Lao Tzu (or Lao Tse), the famous mystic philosopher of ancient China and the most important figure in Taoism already remarked that it’s a sign of decay and decline when a given society continuously increases its set of laws, rules, and regulations.
He claimed that a good and virtuous society wouldn’t need many rules or laws, because the members of such a society would follow automatically the “way of Tao” and the “wisdom and goodness living in their hearts.”
If we would follow Lao Tzu’s reasoning, most of our contemporary societies would probably rank together in the top 10 of most immoral societies ever. Globally, the amount of regulations, laws, and the like has exploded, and there seems to be no end to it.
In any case, when we look at the situation for Thai bodywork, or any other type of unconventional, alternative or traditional bodywork, we notice an increasing total of regulations imposed on practitioners and teachers.
Of course, all that is to “protect the consumer” against “charlatans,” but it also richly fills the pockets of governments, regulating organizations, and institutes that offer “compliant training.” In fact, apart from the financial aspect, it puts a lot of strain and stress on both practitioners and instructors/schools.
But now, let’s take a look at the differences between accreditation, certification, and lineage.
Education accreditation is most of the time done by an organization appointed by a country’s or state’s government. It’s often a Ministry of Education or Public Health and the like that appoint or accept accrediting organizations.
“Being accredited” than means that a certain organization, education provider, practitioner, course, workshop or training is officially recognized as having met the qualifications for performing a particular activity/job. An appointed, recognized certifying organization or a certified organization then can issue certificates labeling you an accredited “Certified Practitioner,” “Certified Instructor,” or “Certified School,” and so on.
However, important for students, it’s worth mentioning that not all certifications issued by an education provider have an accredited status. Actually, anyone can issue a certificate for, let’s say, a Thai Table Massage or Thai Yoga course or training. Thus, if one is interested in accredited education or training, or an officially recognized Continuing Education program, one should always further check on the value or legal status of the certificate(s) issued.
Nowadays, offering Continuing Education programs have become big business. Therapists and other practitioners in many countries are ever more obliged (by governments) to take a certain amount of (recognized) training hours per year or per two-years cycles in order to keep being “up-to-date” with developments in their field. Again, to protect consumers and employers…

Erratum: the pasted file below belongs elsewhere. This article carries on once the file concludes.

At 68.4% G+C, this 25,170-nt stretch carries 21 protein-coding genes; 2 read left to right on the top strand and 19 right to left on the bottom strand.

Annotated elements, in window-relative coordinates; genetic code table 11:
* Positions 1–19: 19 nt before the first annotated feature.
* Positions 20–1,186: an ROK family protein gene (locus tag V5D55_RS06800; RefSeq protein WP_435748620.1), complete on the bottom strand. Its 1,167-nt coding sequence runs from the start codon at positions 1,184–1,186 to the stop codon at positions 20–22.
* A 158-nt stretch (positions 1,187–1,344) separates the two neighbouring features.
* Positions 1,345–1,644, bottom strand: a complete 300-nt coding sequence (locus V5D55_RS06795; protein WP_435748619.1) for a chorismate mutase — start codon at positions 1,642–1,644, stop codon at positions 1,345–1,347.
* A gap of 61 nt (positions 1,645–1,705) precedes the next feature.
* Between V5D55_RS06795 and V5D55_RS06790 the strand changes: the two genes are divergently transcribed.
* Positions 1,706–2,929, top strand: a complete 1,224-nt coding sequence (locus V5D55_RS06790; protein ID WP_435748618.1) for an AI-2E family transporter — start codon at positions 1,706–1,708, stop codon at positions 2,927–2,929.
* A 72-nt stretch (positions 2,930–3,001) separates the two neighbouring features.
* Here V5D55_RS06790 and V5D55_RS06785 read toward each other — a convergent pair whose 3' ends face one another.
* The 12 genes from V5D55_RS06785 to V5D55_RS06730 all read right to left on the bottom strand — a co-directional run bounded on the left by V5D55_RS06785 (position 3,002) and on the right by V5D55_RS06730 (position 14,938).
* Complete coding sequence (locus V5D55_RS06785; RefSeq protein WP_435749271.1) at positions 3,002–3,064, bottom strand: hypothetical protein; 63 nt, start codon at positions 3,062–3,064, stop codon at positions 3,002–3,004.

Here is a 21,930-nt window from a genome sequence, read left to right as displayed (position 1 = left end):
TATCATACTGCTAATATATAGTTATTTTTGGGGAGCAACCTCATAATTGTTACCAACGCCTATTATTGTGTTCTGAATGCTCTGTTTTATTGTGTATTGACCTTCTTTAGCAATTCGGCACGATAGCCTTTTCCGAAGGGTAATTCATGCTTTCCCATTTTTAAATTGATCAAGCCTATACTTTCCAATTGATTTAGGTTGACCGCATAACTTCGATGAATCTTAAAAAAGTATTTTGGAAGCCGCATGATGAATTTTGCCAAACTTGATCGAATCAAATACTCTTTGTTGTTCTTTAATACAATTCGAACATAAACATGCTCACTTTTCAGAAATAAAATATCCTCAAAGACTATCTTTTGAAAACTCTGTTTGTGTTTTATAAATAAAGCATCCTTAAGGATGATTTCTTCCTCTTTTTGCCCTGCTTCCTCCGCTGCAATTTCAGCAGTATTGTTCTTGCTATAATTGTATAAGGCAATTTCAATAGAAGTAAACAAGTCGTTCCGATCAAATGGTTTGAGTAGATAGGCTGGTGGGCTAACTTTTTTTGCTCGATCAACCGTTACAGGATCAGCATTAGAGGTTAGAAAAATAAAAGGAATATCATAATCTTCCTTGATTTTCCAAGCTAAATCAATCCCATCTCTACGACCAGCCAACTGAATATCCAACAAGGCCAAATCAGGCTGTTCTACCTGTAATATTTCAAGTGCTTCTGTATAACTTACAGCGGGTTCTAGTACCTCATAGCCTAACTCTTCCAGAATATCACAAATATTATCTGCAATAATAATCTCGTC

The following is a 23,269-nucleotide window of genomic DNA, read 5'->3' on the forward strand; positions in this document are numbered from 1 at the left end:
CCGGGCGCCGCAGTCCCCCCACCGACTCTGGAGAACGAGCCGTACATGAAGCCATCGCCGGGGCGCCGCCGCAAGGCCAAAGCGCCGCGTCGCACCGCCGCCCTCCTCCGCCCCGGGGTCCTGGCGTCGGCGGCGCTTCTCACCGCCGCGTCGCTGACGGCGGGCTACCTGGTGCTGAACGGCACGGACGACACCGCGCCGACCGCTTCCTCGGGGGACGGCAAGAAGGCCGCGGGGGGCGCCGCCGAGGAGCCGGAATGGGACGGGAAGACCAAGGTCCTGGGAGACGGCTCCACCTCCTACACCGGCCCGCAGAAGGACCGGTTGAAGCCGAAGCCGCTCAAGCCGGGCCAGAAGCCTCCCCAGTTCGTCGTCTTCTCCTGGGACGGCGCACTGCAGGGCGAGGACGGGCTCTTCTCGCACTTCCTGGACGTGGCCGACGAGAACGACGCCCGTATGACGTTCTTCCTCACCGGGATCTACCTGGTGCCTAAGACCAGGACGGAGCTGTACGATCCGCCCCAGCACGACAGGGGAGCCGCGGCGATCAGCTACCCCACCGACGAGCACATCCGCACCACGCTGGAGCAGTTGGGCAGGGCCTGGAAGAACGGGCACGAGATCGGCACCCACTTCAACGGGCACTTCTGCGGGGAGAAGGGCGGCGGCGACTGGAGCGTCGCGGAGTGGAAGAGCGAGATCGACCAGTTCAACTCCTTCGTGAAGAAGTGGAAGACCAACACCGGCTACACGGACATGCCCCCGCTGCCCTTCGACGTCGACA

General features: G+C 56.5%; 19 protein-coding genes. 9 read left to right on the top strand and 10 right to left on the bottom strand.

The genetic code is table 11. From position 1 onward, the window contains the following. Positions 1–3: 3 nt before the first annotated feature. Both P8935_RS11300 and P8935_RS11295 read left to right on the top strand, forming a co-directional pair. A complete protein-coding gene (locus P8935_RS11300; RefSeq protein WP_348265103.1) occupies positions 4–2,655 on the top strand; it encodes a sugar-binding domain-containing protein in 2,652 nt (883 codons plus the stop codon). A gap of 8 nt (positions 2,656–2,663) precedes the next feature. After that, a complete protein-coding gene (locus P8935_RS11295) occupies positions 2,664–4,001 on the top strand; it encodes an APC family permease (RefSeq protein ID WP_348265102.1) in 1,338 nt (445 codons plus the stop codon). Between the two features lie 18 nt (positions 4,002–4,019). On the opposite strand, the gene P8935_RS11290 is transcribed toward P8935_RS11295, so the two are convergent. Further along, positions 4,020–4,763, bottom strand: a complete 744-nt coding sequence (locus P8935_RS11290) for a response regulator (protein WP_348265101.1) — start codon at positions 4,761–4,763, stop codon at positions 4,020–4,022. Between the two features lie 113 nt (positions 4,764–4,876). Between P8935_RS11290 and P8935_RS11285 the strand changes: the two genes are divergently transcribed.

Let’s take a practical example and look at the National Certification Board for Therapeutic Massage & Bodywork (NCBTMB) in the USA. The NCBTMB states that it “…certifies massage and bodywork practitioners on behalf of the profession for the benefit of consumers and employers.” The NCBTMB certification program itself is accredited by the National Commission for Certified Agencies (NCCA). And the NCCA is a national, non-governmental, public protection and standards-setting organization acknowledged by the federal US government.
Now, NCBTMB certification is voluntarily, yet, trainers, schools or practitioners have almost no other choice than to “be certified” if they want to keep or get a job or get enough clients/customers. Consequently, certifying organizations have a lot of power within the massage and bodywork communities.
Then, on the other hand, if you would take a NCBTMB certified Thai Massage course in Thailand with for instance the TMC School in Chiang Mai, but you live and work in Germany, NCBTMB course approval or Thai Ministry of Education accreditation would not bring you anything because it has no professional or legal value in Germany.
And what about Lineage? Well, we often see that bodywork practitioners or trainers mention the schools or masters they trained with themselves to give more value or recognition to their own work. In fact, they lean or hop on the reputation of their teachers or schools.
That’s not necessarily wrong or insincere, because it gives clients or students a reference point. However, one should always check “how long, how intense and what” a certain practitioner or instructor has studied with a certain school or so-called master. Too often that is a thing not explicitly told on the provider’s website and it’s not uncommon that their training had been rather “light.”
Anyway, it’s certainly a bodywork jungle out there, yet to my opinion the accreditation, certification and lineage business hasn’t shed any clarifying light under the canopy. Perhaps even… quite the opposite.